Now, however, Elliott can tell how she and others in her delegation planted saplings that will live for 100 to 150 years. She'll be able to describe the women clothed in bright colors who carried baskets filled with green tea leaves that have been plucked. Other women carried body-size baskets of dried grasses to mulch tea saplings.
The group also visited the processing center where the women bring their baskets of tea leaves every morning. There the tea leaves are dried, crushed, sifted and left to ferment before undergoing another drying and sorting process. The last stage is a five-step tasting and evaluation process.
A portion of those teas will eventually end up on the shelves at First Presbyterian in 12 flavors and selling for $3. "For the quality, products are very cheap," Elliott said. All products are 100 percent organic.
Coffee sells for $7 for 12-ounce bags and up to $16.65 for 2-pound bags. Almonds sell for $4.60, breakfast bars are $4 and cocoa is $5.50 for 12-ounce cans. "The chocolate sells really well," said Elliott, at $2.75 per bar.
Sometimes, Elliott said, customers pay extra for their order and that money goes into a kitty for special projects. Over the years, contributions have been made from the kitty for purposes such as a field mission in Delphi, India, a ministry for children with AIDS and to a local food pantry.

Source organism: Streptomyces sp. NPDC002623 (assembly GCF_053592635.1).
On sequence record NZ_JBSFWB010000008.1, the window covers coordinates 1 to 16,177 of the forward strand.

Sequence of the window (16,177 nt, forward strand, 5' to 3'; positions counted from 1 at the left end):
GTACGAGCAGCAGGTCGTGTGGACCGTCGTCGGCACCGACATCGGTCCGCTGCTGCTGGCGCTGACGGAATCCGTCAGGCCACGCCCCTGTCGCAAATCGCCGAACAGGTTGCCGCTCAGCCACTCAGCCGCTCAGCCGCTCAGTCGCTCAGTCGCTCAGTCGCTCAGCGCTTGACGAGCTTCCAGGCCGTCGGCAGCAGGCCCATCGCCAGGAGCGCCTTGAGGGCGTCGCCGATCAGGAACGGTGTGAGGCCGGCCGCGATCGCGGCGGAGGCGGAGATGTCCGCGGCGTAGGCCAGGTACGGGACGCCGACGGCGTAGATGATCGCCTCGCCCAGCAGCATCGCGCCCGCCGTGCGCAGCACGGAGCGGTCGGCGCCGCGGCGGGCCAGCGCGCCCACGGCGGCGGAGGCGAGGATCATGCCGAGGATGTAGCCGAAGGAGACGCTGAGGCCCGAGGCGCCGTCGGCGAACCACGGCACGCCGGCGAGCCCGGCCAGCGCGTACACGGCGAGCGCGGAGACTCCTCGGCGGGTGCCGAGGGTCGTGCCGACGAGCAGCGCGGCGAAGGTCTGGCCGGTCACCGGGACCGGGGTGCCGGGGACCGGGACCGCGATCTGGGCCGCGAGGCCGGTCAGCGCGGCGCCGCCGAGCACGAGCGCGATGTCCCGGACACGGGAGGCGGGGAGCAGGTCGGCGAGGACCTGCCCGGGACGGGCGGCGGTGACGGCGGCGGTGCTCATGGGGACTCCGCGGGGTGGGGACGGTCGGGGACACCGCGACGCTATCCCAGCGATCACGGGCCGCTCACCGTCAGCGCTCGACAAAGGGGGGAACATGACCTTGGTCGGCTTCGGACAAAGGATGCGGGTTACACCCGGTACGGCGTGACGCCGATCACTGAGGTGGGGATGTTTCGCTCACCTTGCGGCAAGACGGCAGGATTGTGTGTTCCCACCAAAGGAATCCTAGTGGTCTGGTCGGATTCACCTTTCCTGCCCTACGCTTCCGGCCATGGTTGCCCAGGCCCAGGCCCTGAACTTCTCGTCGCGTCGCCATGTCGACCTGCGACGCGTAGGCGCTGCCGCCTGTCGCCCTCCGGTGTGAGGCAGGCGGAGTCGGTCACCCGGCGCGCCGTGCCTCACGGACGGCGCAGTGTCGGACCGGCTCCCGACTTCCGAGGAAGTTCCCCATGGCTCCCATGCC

Elliott said she spends a piece of each day working on the coffee project. But the nice part of this volunteer effort is that she can still travel and still invest in other projects. "I can order online," she pointed out.
She recently returned from leading a group of eight to Charleston's sister city of Banska Bystrica, Slovakia. She is co-chairwoman of the sister cities alliance.
And Elliott is active in Hope for Children, a project that works with children and youth of the Roma people.
Romania and Serbia are on her bucket list of places she wants to visit, as is Palestine. "I tend to like places most won't want to journey into."
She has loved geography since the fourth grade when she pored over those textbooks with the little black and white photographs. She remembers one photograph was of Switzerland, one of the first places she visited.
Elliott said began traveling regularly in the early 1980s with a trip to Ireland. She has gone on only two organized travel tours. In India, she hired a driver to take her to other sights after the week at the tea gardens. She said she would love to return to there.
Next year, she plans to travel by sea from Bellingham, Wash., to Alaska. But rather than book a cruise, she'll take a ferry. "That sounds a little more adventurous," she said.
Reach Rosalie Earle at ea...@wvgazette.com or 304-348-5115.